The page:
Symbolism is rife in both writing and art. The Joker says that he is using a shark as his “instrument” of revenge because they “resemble each other!” In one particularly creepy panel, Adams has Batman shining a flashlight at a case containing a shark’s jaw with its rows of sharp teeth. The yellow light illuminates the Joker’s visage, which just so happens to be on the other side of the case and makes it appear as if the Joker is within and part of the shark’s “grin”. Such artistic displays are only one of the reasons why this issue is such an influential and iconic comic book.

The end of the story, without a doubt, influenced writer Alan Moore and artist Brian Bolland’s final scene in “Batman: The Killing Joke” (which is another iconic Bat-tale). The Joker slips on the oil from the spill and is caught by Batman. The Caped Crusader tells the Joker that he would have escaped if it wasn’t for the oil and says, “you’ll go on slipping –to that cell!” Batman then says, “You’re not laughing!? Don’t you see the joke?” The Joker clearly is not amused, with Batman insisting it is funny “to think that you—my arch-enemy—would make me grateful for…pollution!”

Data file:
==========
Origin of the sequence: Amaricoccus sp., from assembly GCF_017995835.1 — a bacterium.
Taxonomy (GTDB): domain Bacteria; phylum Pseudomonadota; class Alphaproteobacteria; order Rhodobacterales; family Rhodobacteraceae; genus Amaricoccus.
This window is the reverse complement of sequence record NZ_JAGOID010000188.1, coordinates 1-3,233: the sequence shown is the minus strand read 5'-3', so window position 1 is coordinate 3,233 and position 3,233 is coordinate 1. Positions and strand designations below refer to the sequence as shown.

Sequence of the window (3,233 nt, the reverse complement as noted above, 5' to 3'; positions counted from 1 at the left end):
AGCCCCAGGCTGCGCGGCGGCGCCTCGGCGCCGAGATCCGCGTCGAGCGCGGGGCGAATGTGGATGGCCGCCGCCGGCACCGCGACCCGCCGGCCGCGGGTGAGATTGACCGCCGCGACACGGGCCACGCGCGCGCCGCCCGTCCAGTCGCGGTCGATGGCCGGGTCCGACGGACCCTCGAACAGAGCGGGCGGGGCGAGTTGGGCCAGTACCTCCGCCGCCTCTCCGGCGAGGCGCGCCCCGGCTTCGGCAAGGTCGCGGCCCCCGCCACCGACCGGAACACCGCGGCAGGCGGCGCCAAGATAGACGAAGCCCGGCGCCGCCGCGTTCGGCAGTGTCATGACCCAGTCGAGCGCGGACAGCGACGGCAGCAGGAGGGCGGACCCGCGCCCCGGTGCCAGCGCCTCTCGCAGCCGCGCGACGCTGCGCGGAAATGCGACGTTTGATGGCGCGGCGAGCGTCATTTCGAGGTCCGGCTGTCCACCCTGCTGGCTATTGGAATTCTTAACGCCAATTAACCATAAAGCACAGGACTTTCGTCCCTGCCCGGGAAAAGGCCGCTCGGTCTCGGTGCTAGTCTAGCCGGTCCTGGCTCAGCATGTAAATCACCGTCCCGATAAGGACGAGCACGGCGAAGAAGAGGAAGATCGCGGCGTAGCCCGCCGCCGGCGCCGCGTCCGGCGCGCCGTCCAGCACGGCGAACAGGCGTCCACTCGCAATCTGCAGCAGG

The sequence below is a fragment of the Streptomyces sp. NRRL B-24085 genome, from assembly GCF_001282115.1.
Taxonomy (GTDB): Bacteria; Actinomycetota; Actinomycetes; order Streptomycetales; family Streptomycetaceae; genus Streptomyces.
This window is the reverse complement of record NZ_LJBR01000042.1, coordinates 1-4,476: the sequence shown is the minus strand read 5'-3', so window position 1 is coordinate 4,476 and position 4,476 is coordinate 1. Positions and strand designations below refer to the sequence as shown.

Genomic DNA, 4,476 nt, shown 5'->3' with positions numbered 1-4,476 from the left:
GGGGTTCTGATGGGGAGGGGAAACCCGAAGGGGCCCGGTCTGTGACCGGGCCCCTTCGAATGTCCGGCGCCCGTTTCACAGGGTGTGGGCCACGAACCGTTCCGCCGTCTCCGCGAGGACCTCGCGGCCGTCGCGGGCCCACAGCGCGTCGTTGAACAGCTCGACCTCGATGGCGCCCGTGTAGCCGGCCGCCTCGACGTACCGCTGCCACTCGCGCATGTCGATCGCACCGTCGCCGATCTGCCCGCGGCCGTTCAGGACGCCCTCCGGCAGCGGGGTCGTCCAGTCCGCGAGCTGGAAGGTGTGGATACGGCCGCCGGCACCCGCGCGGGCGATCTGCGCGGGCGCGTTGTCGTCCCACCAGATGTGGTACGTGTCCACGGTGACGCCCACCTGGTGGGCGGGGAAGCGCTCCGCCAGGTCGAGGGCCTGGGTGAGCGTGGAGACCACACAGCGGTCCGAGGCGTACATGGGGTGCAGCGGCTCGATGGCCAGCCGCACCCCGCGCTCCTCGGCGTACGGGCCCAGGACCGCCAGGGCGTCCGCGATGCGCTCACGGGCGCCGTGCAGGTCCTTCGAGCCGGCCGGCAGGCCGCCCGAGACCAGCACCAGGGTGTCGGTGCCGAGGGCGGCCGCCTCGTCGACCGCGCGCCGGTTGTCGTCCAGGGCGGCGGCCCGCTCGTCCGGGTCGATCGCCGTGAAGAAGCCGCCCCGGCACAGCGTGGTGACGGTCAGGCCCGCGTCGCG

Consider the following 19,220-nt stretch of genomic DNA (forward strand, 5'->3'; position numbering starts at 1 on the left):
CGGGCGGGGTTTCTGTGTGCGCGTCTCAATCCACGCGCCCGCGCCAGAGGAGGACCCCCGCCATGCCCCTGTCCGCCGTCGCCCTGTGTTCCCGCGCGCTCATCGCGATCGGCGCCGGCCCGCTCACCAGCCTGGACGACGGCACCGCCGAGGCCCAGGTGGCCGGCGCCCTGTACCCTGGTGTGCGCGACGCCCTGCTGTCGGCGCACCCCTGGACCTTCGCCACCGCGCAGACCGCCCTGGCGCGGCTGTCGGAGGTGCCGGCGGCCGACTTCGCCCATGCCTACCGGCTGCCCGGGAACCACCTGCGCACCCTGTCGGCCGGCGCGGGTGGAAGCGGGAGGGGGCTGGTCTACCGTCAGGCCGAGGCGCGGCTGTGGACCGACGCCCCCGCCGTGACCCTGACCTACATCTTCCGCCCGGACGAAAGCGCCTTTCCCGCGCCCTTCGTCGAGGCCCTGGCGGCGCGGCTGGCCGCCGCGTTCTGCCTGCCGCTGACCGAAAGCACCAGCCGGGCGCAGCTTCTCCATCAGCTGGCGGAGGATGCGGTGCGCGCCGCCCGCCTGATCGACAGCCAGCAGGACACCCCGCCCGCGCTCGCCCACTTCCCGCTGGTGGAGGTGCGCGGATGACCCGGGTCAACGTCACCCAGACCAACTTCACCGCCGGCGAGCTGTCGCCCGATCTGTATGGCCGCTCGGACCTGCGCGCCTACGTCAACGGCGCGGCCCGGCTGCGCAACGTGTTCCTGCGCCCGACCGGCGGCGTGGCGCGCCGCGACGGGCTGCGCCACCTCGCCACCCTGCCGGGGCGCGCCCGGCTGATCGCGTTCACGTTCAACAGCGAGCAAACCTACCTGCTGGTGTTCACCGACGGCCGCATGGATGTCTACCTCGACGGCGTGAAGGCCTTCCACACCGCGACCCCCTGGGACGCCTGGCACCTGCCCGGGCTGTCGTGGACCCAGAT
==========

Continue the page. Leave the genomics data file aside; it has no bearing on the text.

Batman has a darkly humorous side to him, making both hero and villain a perfect “couple”. As they walk away together into the bright sunset, Batman has his hand on the Joker’s neck and a black oil slick trails behind them. Batman is laughing, while the Joker is not (which is reminiscent of “The Killing Joke”).The juxtaposition of light and dark is an appropriate symbol of their neverending rivalry/”romance”. O’Neil and Adams paved the way for writers and artists such as Moore and Bolland to delve into the psychology and complexity of two characters that need each other to survive and thrive in a truly complicated world. From this story came classic tales that have enriched the Bat-mythos and the characters themselves.

“Batman” #251
Written by: Denny O’Neil
Art: Neal Adams
Inks: Dick Giordano
Colors: Tom Ziuko
Publisher: DC Comics
Original Publication Date: September 1973